German Language Blog

Thank you! Please check your inbox for your confirmation email.
You must click the link in the email to verify your request.

German ‘Mother’ Words Posted by on Oct 14, 2020 in Language

Guten Tag! In a recent post, I looked at the word Muttermal in detail. Whilst researching that post, it occurred to me how many German words start with the word mother – die Mutter. Some have obvious translations, while others are a little more intriguing. Today I thought I’d give you a handful of these ‘Mutter words’ to have a look at.

First off, die Mutter is the official word for mother or mum/mom in German, but you’ll often hear variations including Mama, Mami, Mutti, Mutterchen, and Mutterlein. Mutterchen and Mutterlein are diminutives, which you may have spotted from their endings – ‘chen’ and ‘lein’. If you’re not familiar with those yet, you can learn about diminutives here.

Mutter Words

mutterlos – Motherless

Das Mutterland – motherland

Die Muttersprache – Mother language/mother tongue.

Die Mütterlichkeit – motherliness. If you are motherly, you’re called ‘mütterlich’. You can also be großmütterlich (grandmotherly), or stiefmütterlich (‘step-motherly’), which isn’t actually a good thing; it means ‘neglectful’!

Photo by Bethany Beck on Unsplash

Der Muttermund – This is one of the more interesting ones. Literally ‘mother mouth’ (der Mund- mouth), der Muttermund is the German word for the cervix.

Der Mutterkuchen – Literally ‘mother cake’ (der Kuchen- cake), this is the German word for the placenta (also called die Plazenta). I have an entire post on pregnancy-related words in German where you can learn more words like these- click here to read it.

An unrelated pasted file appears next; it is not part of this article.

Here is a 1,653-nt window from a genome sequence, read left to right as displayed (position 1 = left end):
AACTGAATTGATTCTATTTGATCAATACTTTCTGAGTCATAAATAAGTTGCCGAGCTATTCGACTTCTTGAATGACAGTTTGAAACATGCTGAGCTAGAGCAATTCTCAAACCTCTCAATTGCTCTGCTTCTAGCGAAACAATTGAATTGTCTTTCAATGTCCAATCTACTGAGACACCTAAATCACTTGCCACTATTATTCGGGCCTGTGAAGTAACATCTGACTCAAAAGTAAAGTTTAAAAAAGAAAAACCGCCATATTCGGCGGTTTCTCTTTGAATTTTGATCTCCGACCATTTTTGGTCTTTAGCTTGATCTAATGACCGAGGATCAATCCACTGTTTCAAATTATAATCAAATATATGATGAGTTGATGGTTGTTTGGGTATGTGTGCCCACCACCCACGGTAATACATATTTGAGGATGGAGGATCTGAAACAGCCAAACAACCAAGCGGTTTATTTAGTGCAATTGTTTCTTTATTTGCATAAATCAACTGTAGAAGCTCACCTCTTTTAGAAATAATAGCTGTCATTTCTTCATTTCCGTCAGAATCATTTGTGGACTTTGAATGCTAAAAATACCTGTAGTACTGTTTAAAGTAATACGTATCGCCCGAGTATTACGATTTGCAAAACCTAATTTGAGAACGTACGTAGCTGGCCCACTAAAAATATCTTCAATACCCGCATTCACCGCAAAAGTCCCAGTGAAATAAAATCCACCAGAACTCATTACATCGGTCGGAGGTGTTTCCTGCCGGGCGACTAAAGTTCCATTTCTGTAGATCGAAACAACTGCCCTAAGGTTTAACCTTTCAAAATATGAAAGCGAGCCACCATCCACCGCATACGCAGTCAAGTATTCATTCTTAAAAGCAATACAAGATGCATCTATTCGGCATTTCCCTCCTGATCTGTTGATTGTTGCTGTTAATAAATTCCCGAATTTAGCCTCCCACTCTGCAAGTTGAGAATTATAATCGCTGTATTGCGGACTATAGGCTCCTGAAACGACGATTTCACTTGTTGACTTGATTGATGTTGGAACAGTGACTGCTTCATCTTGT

Die Muttermilch – Literally ‘mother milk’ (die Milch-milk), this is the German word for breast milk.

Das Muttermal – Literally ‘mother sign’ (das Mal is an old word for sign), das Muttermal is the German word for a birthmark/mole. I have an entire post on this word- click here to read more.

Der Muttermord – Matricide. This is another instance where the German language is very literal, as this word directly translates to ‘mother murder’ (der Mord- murder).

The feeling of extreme loneliness. Photo by Adrien Olichon on Unsplash.

mutterseelenallein – This interesting little word breaks down into three: Mutter (mother), Seelen (souls), allein (alone). It is a feeling of extreme loneliness, so bad that it feels as though even your mother has left you. Read more on this word here.

Die Mutter – No, I am not repeating myself! Die Mutter is the German word for mother, yes, but the exact same word also means ‘screw nut’ (this is a short form of die Schraubenmutter). Due to this meaning, there are several other German words that contain the word Mutter, which have nothing to do with motherhood! These include die Mutternfabrik (factory that manufactures screw nuts), and der Mutternschlüssel (wrench/spanner). There are also many words with ‘mutter’ as their suffix, including Nutmutter, Vierkantmutter, and Sechskantmutter – all different types of screws. Interestingly, the plurals of die Mutter (mother) and die Mutter (screw nut) are different: Die Mutter (mother) becomes die Mütter when plural, while die Mutter (screw nut) becomes die Muttern when plural.

Not your mother. But a mother. Photo by Mika Baumeister on Unsplash.

Can you think of any other words that start or end with the word Mutter in German? How about ones that start or end with der Vater – father? Let me know in the comments below!

Bis bald (see you soon)!

Constanze

 

Want to hear more? Sign up for one of our newsletters!

For more language learning advice, free resources, and information about how we can help you reach your language goals, select the most relevant newsletter(s) for you and sign up below.

Tags: , , , , , , , ,
Share this:
Pin it

About the Author: Constanze

Servus! I'm Constanze and I live in the UK. I'm half English and half German, and have been writing about German language and culture on this blog since 2014. I am also a fitness instructor & personal trainer.


Leave a comment: